Strewing Herbs
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Strewing Herbs
Last updated 6/12/2012 1:25:13 AM. Recipe ID 59075. Report a problem with this recipe.
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      Title: Strewing herbs
 Categories: Info
      Yield: 1 Info below
      1    Info below
  "A list of strewing herbs from the late medieval/early Renaissance
  period...contains many that are familiar to us today: sage, tansy,
  violets, roses, mints, pennyroyal, winter savory, marjoram, hops,
  germander, sweet fennel, cowslips, lady's-mantle balm, basil,
  costmary, lavender, juniper, rosemary, chamomile, 'daisies of all
  sorts', lavender cotton, and sweet woodruff.
  "Many traditional strewing herbs were valued primarily for their
  aromas; others also had cleansing or pest-repelling qualities, either
  raw or in various preparations. Herbs of the genus Mentha (mints),
  particularly pennyroyal, are flea and tick repellents. Cedar (Cedrus,
  Thuja, or Chamaecyparis spp.) shavings or branch tips remain popular
  as moth and flea repellents.  Australian gum or eucalyptus leaves,
  pine needles, and sage have insecticidal properties. Scented
  geraniums, rosemary, basil, fir needles, and bay leaves are said to
  kill as well as repel insects. Juniper needles, chamomile, lavender,
  lemon peel, lemon balm, orange peel, oregano, thyme, and sweet
  woodruff are all insect repellents. Perhaps discovered by accident or
  trial and error are the disinfectant, antiseptic, or bactericidal
  properties of many medieval strewing herbs. Though less effective
  than when used in washes or infusions, the salient properties are
  found in the raw states of many plants.
  "Today, some of us may dimly remember older family members engaging in
  _real_ spring and fall cleaning, when virtually everything in a house
  was scrubbed, pulled up, laundered, taken down, oiled, put up,
  painted, washed out, or taken into the yard and beaten. Strewing
  herbs came into play as well: dried southernwood and lavender heads
  were added to the straw under the wool winter carpets before they
  were tacked down, lavender and cedar sprigs tied up in bags with
  woolens when they were stored away each spring, lemon oil used to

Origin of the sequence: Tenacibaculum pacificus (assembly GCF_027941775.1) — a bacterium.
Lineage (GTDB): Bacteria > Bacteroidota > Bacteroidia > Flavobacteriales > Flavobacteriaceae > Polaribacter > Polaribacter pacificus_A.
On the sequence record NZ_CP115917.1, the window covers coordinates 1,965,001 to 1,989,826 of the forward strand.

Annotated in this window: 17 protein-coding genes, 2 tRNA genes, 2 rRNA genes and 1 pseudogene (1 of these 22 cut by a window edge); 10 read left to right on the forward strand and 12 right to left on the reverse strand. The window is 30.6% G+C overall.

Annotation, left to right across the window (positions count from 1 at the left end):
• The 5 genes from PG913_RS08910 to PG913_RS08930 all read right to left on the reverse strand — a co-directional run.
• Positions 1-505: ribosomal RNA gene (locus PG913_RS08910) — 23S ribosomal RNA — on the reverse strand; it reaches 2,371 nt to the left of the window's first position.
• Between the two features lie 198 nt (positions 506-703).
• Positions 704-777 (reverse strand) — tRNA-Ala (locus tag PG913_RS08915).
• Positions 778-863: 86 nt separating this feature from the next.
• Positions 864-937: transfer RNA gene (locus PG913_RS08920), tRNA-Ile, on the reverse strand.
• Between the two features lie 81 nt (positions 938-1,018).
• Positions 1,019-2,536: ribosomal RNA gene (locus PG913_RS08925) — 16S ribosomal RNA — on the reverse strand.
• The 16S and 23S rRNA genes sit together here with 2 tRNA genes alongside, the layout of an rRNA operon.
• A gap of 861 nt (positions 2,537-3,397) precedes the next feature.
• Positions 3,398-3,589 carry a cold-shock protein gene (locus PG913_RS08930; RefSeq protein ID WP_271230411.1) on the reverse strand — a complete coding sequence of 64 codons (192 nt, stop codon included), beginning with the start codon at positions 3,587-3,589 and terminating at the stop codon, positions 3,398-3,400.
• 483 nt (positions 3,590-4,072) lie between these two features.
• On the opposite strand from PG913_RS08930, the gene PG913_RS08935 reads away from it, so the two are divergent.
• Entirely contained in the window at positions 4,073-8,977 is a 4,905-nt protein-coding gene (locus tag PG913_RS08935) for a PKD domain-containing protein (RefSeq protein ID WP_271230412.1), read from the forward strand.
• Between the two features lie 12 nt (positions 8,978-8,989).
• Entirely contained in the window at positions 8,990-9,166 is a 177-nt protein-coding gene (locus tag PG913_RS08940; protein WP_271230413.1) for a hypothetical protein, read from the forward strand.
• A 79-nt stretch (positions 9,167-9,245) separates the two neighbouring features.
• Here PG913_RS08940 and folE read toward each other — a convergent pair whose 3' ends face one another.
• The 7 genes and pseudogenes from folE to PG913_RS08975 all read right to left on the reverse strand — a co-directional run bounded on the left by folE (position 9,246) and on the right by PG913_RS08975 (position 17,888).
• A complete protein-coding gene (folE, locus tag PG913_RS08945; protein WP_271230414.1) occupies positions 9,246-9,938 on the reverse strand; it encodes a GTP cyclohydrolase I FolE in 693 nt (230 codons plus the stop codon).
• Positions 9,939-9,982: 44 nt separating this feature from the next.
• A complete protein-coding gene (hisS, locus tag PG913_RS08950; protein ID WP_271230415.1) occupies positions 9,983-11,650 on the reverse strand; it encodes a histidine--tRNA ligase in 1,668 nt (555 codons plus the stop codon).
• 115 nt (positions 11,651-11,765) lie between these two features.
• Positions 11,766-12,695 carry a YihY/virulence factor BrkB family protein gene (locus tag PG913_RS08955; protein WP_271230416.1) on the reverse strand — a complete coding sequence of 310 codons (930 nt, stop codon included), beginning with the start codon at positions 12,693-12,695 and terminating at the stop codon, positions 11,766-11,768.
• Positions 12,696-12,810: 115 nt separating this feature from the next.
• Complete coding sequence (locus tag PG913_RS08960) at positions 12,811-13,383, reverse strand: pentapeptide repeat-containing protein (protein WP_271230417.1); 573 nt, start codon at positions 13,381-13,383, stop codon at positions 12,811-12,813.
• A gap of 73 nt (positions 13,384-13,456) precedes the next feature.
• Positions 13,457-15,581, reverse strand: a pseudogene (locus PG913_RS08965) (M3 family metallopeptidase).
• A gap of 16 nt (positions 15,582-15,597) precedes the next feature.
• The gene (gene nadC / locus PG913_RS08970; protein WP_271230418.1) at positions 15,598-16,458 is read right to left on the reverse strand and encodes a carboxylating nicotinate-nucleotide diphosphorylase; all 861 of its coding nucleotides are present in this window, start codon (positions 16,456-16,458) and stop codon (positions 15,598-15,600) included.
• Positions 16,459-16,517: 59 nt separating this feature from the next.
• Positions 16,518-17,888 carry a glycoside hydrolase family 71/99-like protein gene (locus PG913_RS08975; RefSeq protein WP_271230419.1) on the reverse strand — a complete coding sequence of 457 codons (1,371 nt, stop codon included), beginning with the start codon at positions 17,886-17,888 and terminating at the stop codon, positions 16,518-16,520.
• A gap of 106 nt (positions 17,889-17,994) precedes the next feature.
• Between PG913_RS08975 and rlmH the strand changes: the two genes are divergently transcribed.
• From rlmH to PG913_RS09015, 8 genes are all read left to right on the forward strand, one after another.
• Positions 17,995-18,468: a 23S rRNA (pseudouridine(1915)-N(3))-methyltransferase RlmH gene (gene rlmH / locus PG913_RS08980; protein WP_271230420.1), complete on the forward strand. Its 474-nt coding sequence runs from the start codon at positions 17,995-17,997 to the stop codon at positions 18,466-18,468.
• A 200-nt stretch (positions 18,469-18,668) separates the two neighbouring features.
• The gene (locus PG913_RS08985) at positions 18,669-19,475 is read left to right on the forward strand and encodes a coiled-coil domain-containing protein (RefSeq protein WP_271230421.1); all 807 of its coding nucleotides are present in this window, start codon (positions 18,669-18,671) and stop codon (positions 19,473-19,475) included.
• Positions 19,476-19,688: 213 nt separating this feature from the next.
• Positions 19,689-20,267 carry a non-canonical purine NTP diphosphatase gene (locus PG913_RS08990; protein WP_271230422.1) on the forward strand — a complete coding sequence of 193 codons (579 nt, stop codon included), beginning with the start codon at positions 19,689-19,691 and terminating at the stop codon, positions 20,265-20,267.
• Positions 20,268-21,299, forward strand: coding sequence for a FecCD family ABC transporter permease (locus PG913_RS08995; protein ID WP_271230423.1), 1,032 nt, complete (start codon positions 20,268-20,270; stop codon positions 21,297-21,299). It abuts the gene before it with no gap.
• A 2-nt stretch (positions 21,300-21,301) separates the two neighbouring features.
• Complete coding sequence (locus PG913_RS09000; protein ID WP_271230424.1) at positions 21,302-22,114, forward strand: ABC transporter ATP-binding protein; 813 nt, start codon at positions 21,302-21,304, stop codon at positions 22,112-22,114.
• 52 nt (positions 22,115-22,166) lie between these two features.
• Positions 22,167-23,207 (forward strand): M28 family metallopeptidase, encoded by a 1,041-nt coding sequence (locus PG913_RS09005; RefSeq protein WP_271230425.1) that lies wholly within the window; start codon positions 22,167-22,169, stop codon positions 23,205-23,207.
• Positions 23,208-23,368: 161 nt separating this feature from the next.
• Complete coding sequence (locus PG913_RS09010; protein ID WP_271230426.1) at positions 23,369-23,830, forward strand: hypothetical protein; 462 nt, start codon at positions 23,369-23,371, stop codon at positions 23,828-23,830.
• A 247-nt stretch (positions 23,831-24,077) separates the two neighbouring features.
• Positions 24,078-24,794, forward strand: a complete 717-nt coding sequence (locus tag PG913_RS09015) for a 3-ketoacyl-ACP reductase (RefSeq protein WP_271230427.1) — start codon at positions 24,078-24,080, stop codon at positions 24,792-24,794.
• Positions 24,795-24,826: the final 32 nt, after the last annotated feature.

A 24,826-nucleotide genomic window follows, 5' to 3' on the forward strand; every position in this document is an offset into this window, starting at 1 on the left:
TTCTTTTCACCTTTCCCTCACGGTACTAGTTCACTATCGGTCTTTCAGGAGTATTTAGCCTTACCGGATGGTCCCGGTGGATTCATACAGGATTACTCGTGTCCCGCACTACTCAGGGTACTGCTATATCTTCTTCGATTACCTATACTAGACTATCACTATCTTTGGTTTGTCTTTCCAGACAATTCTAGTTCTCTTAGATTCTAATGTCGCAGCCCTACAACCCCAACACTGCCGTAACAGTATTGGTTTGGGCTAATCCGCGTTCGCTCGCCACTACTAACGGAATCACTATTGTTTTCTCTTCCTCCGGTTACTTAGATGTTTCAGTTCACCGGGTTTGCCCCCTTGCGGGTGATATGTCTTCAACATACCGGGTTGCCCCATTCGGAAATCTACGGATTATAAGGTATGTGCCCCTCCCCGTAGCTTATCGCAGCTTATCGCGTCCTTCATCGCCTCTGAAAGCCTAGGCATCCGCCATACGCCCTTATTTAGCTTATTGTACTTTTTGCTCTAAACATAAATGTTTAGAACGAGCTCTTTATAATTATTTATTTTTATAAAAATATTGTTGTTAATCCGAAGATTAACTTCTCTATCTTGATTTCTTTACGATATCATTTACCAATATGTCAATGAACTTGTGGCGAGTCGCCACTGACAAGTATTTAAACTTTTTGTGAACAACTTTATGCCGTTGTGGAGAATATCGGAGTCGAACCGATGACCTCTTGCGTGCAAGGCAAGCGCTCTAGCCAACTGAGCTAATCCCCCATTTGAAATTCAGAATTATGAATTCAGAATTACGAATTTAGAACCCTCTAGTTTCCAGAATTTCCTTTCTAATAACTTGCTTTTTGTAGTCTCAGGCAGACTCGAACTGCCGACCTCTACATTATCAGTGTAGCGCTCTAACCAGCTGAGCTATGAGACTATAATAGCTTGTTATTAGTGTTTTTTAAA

polish wood floors and furniture."
  "You may place dried leaves, blossoms, and branches of favorite herbs
  under area rugs, either loose or in large, loose cloth bags - old
  pillowcases are ideal. (Don't use fresh herbs, or you may indeed have
  something to muck out!)  You may also tuck bagged dried herbs under
  sofa and chair cushions, between the mattress and mattress cover of a
  bed, under the pillows in pet bedding - wherever their aroma will be
  released by pressure or warmth. A thick layer of freshly dried
  aromatic leaves or branches laid in newspaper and topped with a small
  area rug is a delight in closets. Wherever you use dried herbs, be
  alert for possible allergic reactions to them; in my experience,
  allergies and irritation of mucous membranes are particularly likely
  with the insect-repelling herbs, and fine dust may be released when
  bagged herbs are sat, stepped, or slept upon.
  "Check bagged plant materials frequently if you live in a humid
  climate. They are apt to mildew if rugs become damp or if the weather
  is unusually muggy.
  "Strewing herbs have an attractive outdoor use as well. You may
  scatter handfuls of lightly crushed fresh herbs around a patio or
  lawn just before a party...Pick the herbs early in the day to
  maximize their scents, keep the stems in water until ready to use,
  and use small stems or finely chopped larger stems to keep footing
  safe. Add an extra doormat if your guests will be coming indoors from
  the garden: damp herb bits can stick to shoes."
  Excerpts from Robbie Cranch's "Herbs Underfoot: The Many Uses of
  Strewing Herbs, Yesterday and Today" article in "The Herb Companion."
  Dec. 1992/Jan. 1993, Vol. 5, No. 2. Pp. 57-58. Posted by Cathy Harned.

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Recipe ID 59075 (Apr 03, 2005)

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